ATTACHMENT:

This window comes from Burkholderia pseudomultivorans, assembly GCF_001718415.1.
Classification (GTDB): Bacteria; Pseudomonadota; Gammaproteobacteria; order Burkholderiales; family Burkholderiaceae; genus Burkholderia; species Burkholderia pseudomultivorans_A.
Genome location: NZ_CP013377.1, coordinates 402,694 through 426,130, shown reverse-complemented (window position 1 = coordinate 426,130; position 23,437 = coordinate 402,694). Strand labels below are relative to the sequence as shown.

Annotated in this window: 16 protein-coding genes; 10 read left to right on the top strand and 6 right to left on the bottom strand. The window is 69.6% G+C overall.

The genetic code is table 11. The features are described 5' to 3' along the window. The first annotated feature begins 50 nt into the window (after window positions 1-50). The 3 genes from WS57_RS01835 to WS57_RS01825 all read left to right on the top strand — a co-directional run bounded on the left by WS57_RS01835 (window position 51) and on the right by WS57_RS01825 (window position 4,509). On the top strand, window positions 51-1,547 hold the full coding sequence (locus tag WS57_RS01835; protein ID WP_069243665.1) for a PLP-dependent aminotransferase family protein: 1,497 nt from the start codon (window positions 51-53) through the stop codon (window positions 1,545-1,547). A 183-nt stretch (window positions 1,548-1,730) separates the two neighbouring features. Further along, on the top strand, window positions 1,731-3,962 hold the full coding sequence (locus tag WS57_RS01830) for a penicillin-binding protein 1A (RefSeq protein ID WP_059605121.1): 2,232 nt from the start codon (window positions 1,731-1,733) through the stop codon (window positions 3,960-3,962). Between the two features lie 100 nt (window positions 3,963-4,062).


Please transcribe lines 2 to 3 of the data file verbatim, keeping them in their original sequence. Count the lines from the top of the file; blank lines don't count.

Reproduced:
Classification (GTDB): Bacteria; Pseudomonadota; Gammaproteobacteria; order Burkholderiales; family Burkholderiaceae; genus Burkholderia; species Burkholderia pseudomultivorans_A.
Genome location: NZ_CP013377.1, coordinates 402,694 through 426,130, shown reverse-complemented (window position 1 = coordinate 426,130; position 23,437 = coordinate 402,694). Strand labels below are relative to the sequence as shown.